Students debate over affirmative action


    By Erica Williams

    Two BYU students will hash over the pros and cons of affirmative action today in a public debate sponsored by Pi Sigma Alpha, the political science honor society.

    Chris Rich, a history major from Salt Lake City, and one of the main organizers of the event, said these debates are held about once a month as an alternative venue to the campus soapbox.

    “We felt one thing lacking at BYU was a forum for people to express political opinions,” he said. “The soapbox is a good program, but I think a more academic environment is also needed.”

    Rich said anyone is invited to attend the debates. Today”s debate will take place at 11 a.m. in Room 270 of the SWKT.

    Ben Hertzberg, a senior from Lebanon, N.H., said he will take the position that supports affirmative action in college admissions.

    “Affirmative action policies are justified on account of ingrained societal racism that inherently disadvantages minorities,” he said. “As a result, even those who have similar ability to their white counterparts will perform less well on standardized tests.”

    Mitchell Park, a senior from Billings, Mont., said he plans to argue the opposing view.

    “I”m opposed to affirmative action in university admissions because I think they are unfair,” Park said. “I think that they actually divide us along racial lines, rather than unite us.”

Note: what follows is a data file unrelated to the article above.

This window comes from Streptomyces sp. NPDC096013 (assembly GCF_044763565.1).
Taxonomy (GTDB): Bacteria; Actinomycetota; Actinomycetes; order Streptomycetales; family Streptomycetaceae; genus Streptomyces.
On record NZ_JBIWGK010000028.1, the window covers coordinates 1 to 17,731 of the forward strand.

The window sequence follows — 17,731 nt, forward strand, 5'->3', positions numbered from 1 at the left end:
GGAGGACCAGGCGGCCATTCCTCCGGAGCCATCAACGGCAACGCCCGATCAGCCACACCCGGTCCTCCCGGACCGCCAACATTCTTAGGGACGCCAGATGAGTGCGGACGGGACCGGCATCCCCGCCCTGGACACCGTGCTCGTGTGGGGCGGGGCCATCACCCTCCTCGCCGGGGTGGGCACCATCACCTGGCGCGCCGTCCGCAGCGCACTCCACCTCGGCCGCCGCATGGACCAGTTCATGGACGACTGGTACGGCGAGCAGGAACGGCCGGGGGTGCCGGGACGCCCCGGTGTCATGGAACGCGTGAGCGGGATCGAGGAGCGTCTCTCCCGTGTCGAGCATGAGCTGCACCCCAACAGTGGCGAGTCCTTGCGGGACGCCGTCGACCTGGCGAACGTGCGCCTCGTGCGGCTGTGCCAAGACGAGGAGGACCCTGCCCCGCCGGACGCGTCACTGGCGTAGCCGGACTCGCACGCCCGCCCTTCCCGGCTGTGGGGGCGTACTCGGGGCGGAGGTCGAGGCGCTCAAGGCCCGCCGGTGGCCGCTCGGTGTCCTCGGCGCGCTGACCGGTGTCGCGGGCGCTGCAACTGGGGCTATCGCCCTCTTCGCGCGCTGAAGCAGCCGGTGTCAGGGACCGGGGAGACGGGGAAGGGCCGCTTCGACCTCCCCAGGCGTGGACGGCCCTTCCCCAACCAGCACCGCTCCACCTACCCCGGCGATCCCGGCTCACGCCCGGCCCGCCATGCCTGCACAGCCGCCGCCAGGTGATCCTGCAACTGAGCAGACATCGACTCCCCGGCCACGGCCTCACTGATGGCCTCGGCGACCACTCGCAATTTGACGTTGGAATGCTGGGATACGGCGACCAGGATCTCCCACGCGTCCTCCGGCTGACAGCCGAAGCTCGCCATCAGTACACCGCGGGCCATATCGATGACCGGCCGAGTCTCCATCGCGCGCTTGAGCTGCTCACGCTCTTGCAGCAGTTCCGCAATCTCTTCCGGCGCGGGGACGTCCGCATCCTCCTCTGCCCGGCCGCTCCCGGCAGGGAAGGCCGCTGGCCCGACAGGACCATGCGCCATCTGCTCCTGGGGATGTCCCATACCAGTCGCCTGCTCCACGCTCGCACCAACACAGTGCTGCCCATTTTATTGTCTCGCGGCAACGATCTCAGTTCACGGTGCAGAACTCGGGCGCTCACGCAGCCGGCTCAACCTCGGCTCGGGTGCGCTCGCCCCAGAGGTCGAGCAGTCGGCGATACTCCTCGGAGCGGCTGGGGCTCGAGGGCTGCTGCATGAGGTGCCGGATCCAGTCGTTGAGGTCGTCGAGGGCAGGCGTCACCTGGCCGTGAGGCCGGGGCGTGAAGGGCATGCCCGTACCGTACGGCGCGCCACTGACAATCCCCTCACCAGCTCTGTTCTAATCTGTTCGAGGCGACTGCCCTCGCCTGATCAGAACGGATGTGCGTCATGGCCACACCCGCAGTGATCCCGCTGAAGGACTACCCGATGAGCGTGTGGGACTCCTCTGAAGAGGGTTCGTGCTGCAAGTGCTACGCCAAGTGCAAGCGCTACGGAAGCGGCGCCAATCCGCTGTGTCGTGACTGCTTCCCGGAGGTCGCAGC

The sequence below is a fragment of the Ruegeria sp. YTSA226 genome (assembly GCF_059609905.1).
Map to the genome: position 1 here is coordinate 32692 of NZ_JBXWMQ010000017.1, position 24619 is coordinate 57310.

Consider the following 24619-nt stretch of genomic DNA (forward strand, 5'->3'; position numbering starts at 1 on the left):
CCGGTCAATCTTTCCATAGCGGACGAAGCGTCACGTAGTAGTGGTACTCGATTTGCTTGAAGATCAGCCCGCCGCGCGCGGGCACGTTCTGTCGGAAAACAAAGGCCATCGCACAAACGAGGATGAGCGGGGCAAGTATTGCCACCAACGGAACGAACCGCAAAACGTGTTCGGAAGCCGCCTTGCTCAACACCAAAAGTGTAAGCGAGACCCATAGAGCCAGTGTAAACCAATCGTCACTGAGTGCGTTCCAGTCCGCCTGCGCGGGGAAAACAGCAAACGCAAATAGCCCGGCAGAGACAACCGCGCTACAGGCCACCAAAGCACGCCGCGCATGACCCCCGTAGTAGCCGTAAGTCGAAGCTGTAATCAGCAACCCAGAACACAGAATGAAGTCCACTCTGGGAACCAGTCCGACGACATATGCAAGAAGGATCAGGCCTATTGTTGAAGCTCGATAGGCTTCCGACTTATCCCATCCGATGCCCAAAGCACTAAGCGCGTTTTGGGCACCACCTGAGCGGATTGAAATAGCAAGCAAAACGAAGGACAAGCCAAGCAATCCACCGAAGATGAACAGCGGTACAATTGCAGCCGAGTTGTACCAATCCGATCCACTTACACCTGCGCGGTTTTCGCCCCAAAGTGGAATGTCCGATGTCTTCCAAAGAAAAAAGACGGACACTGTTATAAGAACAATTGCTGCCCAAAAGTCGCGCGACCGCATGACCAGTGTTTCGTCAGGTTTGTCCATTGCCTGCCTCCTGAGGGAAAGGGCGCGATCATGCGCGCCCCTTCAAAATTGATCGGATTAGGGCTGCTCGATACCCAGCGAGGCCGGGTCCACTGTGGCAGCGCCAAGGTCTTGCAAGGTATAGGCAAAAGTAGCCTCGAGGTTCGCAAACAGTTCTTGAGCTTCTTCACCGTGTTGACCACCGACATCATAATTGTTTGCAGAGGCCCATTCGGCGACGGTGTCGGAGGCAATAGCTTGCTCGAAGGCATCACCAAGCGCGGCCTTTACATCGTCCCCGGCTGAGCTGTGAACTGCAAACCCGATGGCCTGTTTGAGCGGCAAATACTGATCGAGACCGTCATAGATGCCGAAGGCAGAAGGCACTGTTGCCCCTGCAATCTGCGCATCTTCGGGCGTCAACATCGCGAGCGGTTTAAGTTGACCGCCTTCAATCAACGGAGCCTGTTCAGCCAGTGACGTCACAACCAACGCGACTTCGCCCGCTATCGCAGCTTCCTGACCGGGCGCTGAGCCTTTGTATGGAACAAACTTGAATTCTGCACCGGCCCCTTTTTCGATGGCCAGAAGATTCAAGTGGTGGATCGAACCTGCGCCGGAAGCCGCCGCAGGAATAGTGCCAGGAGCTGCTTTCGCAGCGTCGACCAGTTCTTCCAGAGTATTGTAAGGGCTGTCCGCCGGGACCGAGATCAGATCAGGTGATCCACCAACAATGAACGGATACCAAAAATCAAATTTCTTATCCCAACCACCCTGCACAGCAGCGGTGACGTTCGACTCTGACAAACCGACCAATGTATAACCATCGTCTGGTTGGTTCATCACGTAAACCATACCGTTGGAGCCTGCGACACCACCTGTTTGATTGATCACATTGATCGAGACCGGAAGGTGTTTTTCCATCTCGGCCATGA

The debate will begin with opening statements by both Hertzberg and Park. A series of alternating rebuttals will follow, and then the audience will have a chance to ask the debaters questions.

    Hertzberg, who also helps organize the debates, said the Supreme Court made two seemingly controversial decisions this summer dealing with the University of Michigan”s affirmative action policy. He said it was such a confusing ruling; they wanted to cover the issue in one of their debates.

    They chose to debate the issue in February in honor of Black History Month.

    He said the debate usually lasts no longer than 45 minutes and is a good opportunity for students to express their ideas.

    “We live in a democracy,” Hertzberg said. “You don”t need to be an expert, you don”t need to have a Ph.D. to have a coherent opinion about these things and voice your opinions in an intelligent way.”

    Chris Rich, another debate organizer, said the debates began last September and have covered several important topics.

    The first issue they discussed was “whether good Mormons could be good democrats.” They have also debated President Bush”s U.N. policy and campaign finance reform.

    Those who want to participate in the debates must submit the position they will take and their main arguments beforehand. Forms are available at the political science office on the seventh floor of the SWKT.

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